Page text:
There is a rush to cre­ate new care co­or­di­na­tor roles, said Jennifer Ste­wart, man­ag­ing di­rec­tor of re­search and in­sights for the Ad­vi­sory Board Co.

Clients in­creas­ingly ask for so­cial work­ers to man­age pa­tient cases, AMN’s Hen­der­son said. “We’ve dab- bled in so­cial work­ers in the past, but it’s never been a large part of our busi­ness.” That has changed. The firm is now re­cruit­ing so­cial work­ers to meet the de­mand.

“The whole premise of the ACA is en­gag­ing the pa­tient as much as pos­si­ble,” said Christie Pear­son, chief op­er­at­ing of­fice for hu­man re­sources at Or­lando (Fla.) Health.

As fewer pa­tients need to be hos­pi­tal­ized, those who are ad­mit­ted are in­creas­ingly com­plex. So there is greater de­mand for clin­i­cians able to care for the most acutely ill, such as in­ten­sivist physi­cians and nurses trained to care for crit­i­cally ill pa­tients. “The pa­tients who oc­cupy the beds are much sicker,” said Tina Filoromo, vice pres­i­dent of hu­man re­sources for Catholic Health East/Trin­ity Health, which is pro­ject­ing an on­go­ing need for in­ten­sive-care nurses.

The grow­ing shift of care to set­tings out­side the hospi­tal likely will re­quire re­train­ing nurses, physi­cian as­sis­tants and oth­ers for dif­fer­ent jobs. CHE/Trin­ity may do so with ro­ta­tions and in­tern­ships across var­i­ous set­tings, Filoromo said. But there continues to be de­mand for nurses in hos­pi­tals, at least for the near fu­ture. “For the next three to five years we’re go­ing to have to be con­cerned with staffing hos­pi­tals,” Filoromo said.

De­mand for new skills is ap­par­ent across the health­care job mar­ket.

Mon­te­fiore will soon com­plete a man­age­ment train­ing pro­gram for 40 RNs, with two more classes of man­age­ment-trained nurses to fol­low. The train­ing, which in­cludes com­mu­ni­ca­tion and con­flict-res­o­lu­tion skills, is de­signed to move nurses into lead­er­ship roles.

La­hey Health is seek­ing grant fund­ing to train its pri­mary-care work­force to op­er­ate as a care team as the sys­tem ex­pands its pa­tient-cen­tered med­i­cal home model.

A grow­ing num­ber of hos­pi­tals and other health­care em­ploy­ers are fo­cus­ing on re­cruit­ing physi­cians for lead­er­ship roles be­cause of the author­ity doc­tors bring to clin­i­cal im­prove­ment ef­forts, said Pam Kinsella, se­nior search con­sul­tant for Cejka Search, an ex­ec­u­tive and physi­cian re­cruit­ing

New hard­ware and soft­ware are merely the be­gin­ning. Clin­i­cal and fi­nan­cial data from these new sys­tems cre­ate an in­for­ma­tion trove that can be an­a­lyzed to im­prove qual­ity and ef­fi­ciency. That re­quires people who have the skills to lead that anal­y­sis.

firm based in St. Louis. “A physi­cian can speak to a physi­cian.”

But Dr. Andrew Ziskind, man­ag­ing di­rec­tor and clin­i­cal so­lu­tions leader for Huron Con­sult­ing Group’s health­care prac­tice, said there is a high rate of fail­ure in re­cruit­ing physi­cians who are ef­fec­tive in man­age­ment roles.

There are new job de­scrip­tions in the C-suites as well, as hos­pi­tals have added roles for chief of med­i­cal in­for­ma­tion, pa­tient ex­pe­ri­ence and pop­u­la­tion health. CHE Trin­ity Health re­cently was try­ing to fill the newly cre­ated role of chief pop­u­la­tion health of­fi­cer. It was look­ing for “an in­no­va­tive physi­cian leader” and “sea­soned, bal­anced leader” with ex­pe­ri­ence in health in­for­mat­ics, an­a­lyt­ics and pro­gram de­vel­op­ment.

Mark Mad­den, se­nior vice pres­i­dent ex­ec­u­tive search for re­cruiter B.E. Smith in Kansas City, Mo., said he’s seen grow­ing de­mand in the past two years for chief ex­ec­u­tives to mon­i­tor and over­see pa­tient sat­is­fac­tion and ex­pe­ri­ence, which now fac­tor into how pay­ers re­im­burse hos­pi­tals. “It re­ally re­flects where our in­dus­try is go­ing and where it’s go­ing to be,” Mad­den said.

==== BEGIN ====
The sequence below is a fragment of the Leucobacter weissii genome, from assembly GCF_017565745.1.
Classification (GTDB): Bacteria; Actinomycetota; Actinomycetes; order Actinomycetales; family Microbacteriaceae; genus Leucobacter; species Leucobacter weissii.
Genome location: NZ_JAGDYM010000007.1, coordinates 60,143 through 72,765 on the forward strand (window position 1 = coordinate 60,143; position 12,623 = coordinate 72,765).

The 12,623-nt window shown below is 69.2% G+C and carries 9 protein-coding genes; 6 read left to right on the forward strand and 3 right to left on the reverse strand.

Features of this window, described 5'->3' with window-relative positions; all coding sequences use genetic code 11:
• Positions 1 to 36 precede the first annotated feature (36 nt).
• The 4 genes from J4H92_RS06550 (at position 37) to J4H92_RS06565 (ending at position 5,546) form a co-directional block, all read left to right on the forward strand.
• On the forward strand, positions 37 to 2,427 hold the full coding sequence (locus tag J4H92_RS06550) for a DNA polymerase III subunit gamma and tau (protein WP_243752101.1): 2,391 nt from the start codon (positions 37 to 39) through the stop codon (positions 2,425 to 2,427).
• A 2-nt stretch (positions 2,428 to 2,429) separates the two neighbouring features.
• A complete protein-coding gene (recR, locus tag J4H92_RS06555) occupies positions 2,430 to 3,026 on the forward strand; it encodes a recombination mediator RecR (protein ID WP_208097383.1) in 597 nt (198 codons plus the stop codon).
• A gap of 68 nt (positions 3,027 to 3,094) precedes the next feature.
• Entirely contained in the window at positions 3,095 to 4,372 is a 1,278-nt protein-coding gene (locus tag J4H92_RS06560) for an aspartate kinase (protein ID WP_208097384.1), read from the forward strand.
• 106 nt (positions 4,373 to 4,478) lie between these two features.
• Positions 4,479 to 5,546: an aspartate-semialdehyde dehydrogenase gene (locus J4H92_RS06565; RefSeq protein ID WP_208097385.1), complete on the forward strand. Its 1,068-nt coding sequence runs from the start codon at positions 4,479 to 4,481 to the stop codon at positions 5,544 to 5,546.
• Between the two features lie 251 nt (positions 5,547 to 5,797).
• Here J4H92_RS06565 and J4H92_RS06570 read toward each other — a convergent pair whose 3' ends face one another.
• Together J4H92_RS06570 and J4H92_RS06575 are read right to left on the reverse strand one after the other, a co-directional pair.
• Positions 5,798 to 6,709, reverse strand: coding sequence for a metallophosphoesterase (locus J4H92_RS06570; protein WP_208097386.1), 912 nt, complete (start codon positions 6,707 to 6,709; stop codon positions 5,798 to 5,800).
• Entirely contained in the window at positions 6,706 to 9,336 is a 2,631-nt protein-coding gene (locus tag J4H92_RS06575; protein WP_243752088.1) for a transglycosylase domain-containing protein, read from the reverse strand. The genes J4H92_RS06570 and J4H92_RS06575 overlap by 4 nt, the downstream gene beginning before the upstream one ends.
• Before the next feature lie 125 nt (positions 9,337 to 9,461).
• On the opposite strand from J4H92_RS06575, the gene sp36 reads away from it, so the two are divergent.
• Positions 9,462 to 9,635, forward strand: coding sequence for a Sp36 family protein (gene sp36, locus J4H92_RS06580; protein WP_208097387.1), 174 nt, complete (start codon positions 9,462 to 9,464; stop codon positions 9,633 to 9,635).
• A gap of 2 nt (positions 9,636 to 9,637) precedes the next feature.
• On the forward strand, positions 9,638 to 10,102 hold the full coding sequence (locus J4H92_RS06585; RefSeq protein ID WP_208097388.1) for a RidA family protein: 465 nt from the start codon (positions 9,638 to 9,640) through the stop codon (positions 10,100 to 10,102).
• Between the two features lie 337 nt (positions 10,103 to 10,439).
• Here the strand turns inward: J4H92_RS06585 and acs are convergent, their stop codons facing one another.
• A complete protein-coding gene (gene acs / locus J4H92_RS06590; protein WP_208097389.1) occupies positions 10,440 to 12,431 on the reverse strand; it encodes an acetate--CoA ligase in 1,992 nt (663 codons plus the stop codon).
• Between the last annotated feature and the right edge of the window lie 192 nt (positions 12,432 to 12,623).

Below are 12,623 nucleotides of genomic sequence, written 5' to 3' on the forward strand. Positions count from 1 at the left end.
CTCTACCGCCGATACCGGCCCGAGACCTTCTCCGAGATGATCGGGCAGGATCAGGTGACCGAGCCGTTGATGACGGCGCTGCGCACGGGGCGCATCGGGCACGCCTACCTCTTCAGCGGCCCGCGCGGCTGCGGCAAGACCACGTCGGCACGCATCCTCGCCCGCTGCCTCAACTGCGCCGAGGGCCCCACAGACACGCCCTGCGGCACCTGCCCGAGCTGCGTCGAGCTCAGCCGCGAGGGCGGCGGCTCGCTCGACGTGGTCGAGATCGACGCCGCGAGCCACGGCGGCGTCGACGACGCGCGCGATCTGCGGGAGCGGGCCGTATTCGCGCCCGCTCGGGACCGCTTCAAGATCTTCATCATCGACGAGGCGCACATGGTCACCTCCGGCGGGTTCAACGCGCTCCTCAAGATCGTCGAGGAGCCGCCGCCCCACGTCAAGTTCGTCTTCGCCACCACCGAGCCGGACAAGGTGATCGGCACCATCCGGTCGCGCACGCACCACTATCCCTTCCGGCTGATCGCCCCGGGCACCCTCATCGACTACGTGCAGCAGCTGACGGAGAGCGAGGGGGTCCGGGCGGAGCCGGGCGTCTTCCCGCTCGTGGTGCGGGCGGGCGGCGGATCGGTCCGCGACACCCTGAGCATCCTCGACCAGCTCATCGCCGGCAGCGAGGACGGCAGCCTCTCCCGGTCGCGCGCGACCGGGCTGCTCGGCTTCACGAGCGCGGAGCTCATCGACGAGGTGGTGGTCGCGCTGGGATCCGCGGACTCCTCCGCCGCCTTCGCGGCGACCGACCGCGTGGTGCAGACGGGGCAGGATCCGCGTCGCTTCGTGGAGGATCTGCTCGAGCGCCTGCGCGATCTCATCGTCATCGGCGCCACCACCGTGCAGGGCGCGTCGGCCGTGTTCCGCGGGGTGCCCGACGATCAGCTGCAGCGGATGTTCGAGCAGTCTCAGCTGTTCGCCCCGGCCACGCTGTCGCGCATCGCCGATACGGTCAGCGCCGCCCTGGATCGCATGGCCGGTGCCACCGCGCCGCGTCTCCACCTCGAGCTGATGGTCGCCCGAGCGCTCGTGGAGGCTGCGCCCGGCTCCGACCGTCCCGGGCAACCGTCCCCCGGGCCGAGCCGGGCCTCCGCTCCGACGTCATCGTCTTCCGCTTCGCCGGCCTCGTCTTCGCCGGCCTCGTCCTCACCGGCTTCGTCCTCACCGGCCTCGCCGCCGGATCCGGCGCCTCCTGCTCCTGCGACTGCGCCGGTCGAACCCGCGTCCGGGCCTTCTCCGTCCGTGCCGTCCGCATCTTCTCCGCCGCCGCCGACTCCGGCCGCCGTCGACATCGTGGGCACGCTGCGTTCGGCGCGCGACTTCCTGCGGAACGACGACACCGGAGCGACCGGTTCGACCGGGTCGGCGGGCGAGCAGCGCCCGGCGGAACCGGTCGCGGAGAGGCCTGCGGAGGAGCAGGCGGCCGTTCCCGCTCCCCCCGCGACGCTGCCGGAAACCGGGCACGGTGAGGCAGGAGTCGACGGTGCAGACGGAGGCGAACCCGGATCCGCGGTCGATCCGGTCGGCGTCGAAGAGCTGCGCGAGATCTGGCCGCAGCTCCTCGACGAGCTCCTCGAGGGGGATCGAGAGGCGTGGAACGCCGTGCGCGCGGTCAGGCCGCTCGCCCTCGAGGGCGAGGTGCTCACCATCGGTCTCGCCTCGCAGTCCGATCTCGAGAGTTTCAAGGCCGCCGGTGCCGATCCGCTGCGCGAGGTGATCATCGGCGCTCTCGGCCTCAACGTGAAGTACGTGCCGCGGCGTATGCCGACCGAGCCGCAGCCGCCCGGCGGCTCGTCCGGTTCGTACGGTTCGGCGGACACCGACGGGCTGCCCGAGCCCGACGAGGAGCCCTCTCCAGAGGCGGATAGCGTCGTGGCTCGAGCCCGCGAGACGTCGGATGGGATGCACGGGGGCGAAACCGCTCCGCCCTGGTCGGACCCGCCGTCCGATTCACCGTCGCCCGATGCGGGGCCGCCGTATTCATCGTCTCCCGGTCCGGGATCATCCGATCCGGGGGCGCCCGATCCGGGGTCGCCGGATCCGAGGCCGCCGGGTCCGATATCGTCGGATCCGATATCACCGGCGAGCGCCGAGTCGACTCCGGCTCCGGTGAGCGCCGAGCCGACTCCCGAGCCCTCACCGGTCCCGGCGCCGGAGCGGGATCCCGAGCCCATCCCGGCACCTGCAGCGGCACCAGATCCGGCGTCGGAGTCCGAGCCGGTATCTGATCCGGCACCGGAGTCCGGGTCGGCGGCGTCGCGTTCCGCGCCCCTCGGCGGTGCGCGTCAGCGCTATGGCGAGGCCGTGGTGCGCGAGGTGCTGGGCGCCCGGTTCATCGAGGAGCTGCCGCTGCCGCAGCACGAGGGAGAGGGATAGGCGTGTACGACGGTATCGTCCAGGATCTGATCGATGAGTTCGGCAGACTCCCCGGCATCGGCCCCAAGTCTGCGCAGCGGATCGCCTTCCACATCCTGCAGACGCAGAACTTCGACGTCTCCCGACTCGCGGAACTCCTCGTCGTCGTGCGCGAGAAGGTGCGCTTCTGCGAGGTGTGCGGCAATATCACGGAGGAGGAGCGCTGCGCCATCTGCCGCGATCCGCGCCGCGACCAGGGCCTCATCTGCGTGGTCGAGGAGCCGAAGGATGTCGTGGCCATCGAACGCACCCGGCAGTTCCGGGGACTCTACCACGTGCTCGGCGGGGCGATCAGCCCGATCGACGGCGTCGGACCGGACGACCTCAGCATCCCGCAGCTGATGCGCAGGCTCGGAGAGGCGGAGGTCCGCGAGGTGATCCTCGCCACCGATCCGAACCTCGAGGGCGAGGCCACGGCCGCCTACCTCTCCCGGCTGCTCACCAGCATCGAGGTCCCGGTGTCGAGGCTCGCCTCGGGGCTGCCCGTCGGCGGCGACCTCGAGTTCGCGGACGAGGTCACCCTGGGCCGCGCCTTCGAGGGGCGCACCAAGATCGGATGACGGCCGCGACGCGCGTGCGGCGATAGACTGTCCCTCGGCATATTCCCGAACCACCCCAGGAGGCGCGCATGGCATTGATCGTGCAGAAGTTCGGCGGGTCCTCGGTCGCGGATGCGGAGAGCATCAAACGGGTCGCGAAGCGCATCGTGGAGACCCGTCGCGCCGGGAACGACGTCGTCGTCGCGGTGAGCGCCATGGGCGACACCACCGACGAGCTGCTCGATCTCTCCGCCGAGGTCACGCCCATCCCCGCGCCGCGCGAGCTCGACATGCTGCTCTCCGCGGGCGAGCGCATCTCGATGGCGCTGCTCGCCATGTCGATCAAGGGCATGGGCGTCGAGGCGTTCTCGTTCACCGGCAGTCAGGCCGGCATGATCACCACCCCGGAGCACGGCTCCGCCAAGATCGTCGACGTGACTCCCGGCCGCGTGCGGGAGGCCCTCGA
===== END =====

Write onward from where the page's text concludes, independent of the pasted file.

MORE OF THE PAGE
Con­sol­i­da­tion also has cre­ated spe­cial­ized new C-suite de­mands. The Scotts­dale Lin­coln Health Net­work, cre­ated by the 2013 merger of Scotts­dale (Ariz.) Health­care, and the Phoenix-based John C. Lin­coln Health Net­work, is search­ing for a chief in­for­ma­tion of­fi­cer with the strate­gic, tech­ni­cal and com­mu­ni­ca­tion skills to merge two sep­a­rate IT sys­tems, said Tom Sad­vary, CEO of the new sys­tem. “I shud­der to see what we’re go­ing to have to pay, but it’s go­ing to be worth it,” he said. “Find­ing all those qual­i­ties is not in­ex­pen­sive.”

Spe­cial­ized ex­per­tise isn’t the only sought-af­ter qual­ity among in­dus­try re­cruiters. The in­dus­try’s rapid changes have put a pre­mium on work­ers able to solve prob­lems, learn from fail­ure and re­design pro­cesses to adapt. Those qual­i­ties are par­tic­u­larly sought among physi­cians, but not just physi­cians. “All clients are look­ing for a dy­namic, go-get­ter per­son­al­ity” who works well in a team, said Mau­reen Jamieson, se­nior search con­sul­tant for Cejka Search. “It’s so com­pet­i­tive, with so much con­sol­i­da­tion, that be­ing a good doc­tor is not enough.”

Tenet Health­care Corp. re­cruits from the na­tion’s top schools in en­gi­neer­ing and busi­ness ad­min­is­tra­tion for “pro­gres­sive thinkers” to bring new ideas to its op­er­a­tions, said Cathy Fraser, se­nior vice pres­i­dent of hu­man re­sources at Tenet. The hospi­tal chain also works closely with the mil­i­tary to re­cruit vet­er­ans who un­der­stand large or­ga­ni­za­tions’ op­er­a­tional pro­cesses.

“It isn’t enough for us to post a job and wait for the right cre­den­tials to ap­ply,” La­hey Health’s Con­rad said. “It’s that abil­ity to re­spond quickly, to ad­just, to be ag­ile, to un­der­stand that the old ways are some­times the best ways, but some­times they’re not.”

“It’s so com­pet­i­tive, with so much con­sol­i­da­tion, that be­ing a good doc­tor is not enough.” Mau­reen Jamieson, se­nior search con­sul­tant for Cejka Search